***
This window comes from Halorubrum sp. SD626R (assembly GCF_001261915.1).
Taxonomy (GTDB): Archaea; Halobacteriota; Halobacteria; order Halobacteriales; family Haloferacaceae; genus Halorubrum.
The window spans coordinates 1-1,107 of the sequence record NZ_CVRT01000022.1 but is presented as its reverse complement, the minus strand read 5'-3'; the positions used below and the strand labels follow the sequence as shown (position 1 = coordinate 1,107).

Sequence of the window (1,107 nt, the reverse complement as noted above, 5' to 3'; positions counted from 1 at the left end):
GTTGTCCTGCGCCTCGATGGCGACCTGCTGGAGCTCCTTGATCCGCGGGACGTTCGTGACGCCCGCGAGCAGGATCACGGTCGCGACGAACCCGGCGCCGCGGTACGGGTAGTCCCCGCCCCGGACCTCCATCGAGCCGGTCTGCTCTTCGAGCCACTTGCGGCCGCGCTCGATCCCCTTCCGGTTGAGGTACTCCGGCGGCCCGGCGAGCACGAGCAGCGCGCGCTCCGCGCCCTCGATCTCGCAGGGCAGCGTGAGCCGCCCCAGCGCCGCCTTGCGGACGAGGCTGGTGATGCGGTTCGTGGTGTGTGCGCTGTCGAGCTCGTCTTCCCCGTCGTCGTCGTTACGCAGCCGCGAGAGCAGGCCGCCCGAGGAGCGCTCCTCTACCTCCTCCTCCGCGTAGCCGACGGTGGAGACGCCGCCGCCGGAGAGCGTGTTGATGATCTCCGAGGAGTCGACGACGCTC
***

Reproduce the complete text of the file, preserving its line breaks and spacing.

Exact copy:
This window comes from Halorubrum sp. SD626R (assembly GCF_001261915.1).
Taxonomy (GTDB): Archaea; Halobacteriota; Halobacteria; order Halobacteriales; family Haloferacaceae; genus Halorubrum.
The window spans coordinates 1-1,107 of the sequence record NZ_CVRT01000022.1 but is presented as its reverse complement, the minus strand read 5'-3'; the positions used below and the strand labels follow the sequence as shown (position 1 = coordinate 1,107).

Sequence of the window (1,107 nt, the reverse complement as noted above, 5' to 3'; positions counted from 1 at the left end):
GTTGTCCTGCGCCTCGATGGCGACCTGCTGGAGCTCCTTGATCCGCGGGACGTTCGTGACGCCCGCGAGCAGGATCACGGTCGCGACGAACCCGGCGCCGCGGTACGGGTAGTCCCCGCCCCGGACCTCCATCGAGCCGGTCTGCTCTTCGAGCCACTTGCGGCCGCGCTCGATCCCCTTCCGGTTGAGGTACTCCGGCGGCCCGGCGAGCACGAGCAGCGCGCGCTCCGCGCCCTCGATCTCGCAGGGCAGCGTGAGCCGCCCCAGCGCCGCCTTGCGGACGAGGCTGGTGATGCGGTTCGTGGTGTGTGCGCTGTCGAGCTCGTCTTCCCCGTCGTCGTCGTTACGCAGCCGCGAGAGCAGGCCGCCCGAGGAGCGCTCCTCTACCTCCTCCTCCGCGTAGCCGACGGTGGAGACGCCGCCGCCGGAGAGCGTGTTGATGATCTCCGAGGAGTCGACGACGCTC